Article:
‘Queen of Creole Cuisine’ Leah Chase Honored with James Beard Foundation’s Lifetime Achievement Award
Dooky Chase’s Restaurant
In recognition of her contributions to Southern food culture, legendary Creole chef and restaurateur Leah Chase has been named the recipient of the James Beard Lifetime Achievement for 2016.
Together with her husband Edgar “Dooky” Chase Jr., Leah Chase transformed his parents’ restaurant, Dooky Chase’s, from a simple sandwich shop into a sit-down restaurant that welcomed both black and white guests during an era when her native New Orleans was still heavily segregated.
The restaurant, which celebrates Creole cuisine — the result of French, African, German, Spanish, and American Indian influences on Southern food — not only welcomed mixed race groups, but also provided a meeting place where activists for the Civil Rights Movement could talk strategy and register black voters. The restaurant is still open today.
In an interview with the blog Animated Views, the directors of Disney’s Princess and the Frog said that Chase inspired the character of Tiana, a hardworking waitress who dreams of opening her own restaurant.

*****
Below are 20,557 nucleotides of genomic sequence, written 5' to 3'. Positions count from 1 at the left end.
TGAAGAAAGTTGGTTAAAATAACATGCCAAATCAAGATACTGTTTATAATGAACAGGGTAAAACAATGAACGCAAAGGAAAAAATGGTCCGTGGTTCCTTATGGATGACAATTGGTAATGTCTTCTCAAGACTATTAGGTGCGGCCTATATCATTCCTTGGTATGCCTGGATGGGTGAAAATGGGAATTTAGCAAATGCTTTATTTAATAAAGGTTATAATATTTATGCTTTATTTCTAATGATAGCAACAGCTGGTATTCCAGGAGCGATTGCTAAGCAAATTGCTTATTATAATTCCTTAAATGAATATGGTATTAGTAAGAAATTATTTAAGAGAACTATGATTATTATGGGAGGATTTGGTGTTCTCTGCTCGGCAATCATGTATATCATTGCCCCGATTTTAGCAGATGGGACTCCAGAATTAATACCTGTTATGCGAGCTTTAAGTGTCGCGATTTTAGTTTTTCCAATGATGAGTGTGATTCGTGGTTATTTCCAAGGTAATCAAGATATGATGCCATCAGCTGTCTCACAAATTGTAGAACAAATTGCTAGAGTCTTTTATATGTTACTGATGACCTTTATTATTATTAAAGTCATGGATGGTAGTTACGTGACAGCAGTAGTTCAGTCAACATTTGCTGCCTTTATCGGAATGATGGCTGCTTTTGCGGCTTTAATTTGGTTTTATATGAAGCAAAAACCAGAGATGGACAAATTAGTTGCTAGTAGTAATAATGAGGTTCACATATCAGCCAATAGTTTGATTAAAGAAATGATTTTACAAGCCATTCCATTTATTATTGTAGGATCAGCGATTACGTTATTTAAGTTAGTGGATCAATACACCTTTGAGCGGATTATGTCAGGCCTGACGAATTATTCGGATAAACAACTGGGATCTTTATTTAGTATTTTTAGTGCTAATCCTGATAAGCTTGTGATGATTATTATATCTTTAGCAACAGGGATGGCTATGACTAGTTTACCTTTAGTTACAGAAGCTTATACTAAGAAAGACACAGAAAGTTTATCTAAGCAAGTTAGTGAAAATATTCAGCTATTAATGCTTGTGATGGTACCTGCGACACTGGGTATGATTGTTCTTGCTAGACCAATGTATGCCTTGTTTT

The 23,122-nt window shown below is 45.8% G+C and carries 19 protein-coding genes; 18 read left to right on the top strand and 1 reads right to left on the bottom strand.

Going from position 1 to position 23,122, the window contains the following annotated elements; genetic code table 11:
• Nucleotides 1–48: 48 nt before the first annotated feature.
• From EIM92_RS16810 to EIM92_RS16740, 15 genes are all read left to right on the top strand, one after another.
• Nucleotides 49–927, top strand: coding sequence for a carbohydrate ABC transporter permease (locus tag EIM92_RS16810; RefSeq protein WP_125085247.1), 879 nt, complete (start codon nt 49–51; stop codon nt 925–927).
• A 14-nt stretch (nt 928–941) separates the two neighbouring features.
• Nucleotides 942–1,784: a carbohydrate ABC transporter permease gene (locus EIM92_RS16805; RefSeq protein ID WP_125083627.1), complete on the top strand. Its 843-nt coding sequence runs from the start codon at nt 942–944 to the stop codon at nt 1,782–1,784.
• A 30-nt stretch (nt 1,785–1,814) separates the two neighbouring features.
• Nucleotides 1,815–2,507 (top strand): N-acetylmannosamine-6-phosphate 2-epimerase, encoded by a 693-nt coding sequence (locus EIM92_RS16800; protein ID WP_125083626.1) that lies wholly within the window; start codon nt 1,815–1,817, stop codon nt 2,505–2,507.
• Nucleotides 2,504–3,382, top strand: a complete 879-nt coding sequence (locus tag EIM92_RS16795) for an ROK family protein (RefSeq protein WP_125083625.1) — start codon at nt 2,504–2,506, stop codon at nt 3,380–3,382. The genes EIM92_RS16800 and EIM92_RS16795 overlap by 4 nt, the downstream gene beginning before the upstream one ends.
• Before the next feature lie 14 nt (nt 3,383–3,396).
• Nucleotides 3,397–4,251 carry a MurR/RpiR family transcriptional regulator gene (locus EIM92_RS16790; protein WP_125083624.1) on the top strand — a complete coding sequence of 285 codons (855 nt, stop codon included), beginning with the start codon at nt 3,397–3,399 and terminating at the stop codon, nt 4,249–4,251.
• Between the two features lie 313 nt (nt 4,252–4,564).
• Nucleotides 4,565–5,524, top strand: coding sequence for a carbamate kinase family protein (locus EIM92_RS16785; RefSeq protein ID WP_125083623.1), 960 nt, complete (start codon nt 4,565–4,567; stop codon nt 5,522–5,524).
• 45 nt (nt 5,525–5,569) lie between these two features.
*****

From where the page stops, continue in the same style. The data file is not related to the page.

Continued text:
“I am overwhelmed to receive such a prestigious award,” Chase said. “I never dreamt of receiving such an award for doing what I love to do: cook and serve others.”
Chase, alongside this year’s recipient of the Humanitarian of the Year award, Father Gregory Boyle, S.J., will be honored at this year’s James Beard Foundation Awards on Monday, May 2, 2016 at Lyric Opera of Chicago. Boyle, a Jesuit priest, is the founder of Homeboy Industries, a gang intervention and rehab program that funds its work through a bakery, diner, and a catering service.